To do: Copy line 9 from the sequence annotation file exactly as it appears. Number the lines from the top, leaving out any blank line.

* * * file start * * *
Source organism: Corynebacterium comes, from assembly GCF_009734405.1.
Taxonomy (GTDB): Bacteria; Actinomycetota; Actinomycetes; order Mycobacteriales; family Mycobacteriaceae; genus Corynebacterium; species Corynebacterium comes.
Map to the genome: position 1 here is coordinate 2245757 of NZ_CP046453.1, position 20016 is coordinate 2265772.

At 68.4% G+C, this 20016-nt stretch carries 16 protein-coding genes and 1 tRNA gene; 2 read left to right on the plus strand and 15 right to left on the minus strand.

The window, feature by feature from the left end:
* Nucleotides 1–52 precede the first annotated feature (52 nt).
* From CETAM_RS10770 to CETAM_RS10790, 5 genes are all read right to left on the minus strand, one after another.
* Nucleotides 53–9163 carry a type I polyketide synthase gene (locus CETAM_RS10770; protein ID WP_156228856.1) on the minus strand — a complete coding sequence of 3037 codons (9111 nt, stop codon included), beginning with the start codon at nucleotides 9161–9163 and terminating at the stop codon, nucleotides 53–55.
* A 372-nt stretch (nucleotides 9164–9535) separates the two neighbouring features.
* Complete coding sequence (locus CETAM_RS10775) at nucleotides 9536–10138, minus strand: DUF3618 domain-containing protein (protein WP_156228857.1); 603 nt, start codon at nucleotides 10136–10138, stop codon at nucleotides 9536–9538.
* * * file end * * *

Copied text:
* A 372-nt stretch (nucleotides 9164–9535) separates the two neighbouring features.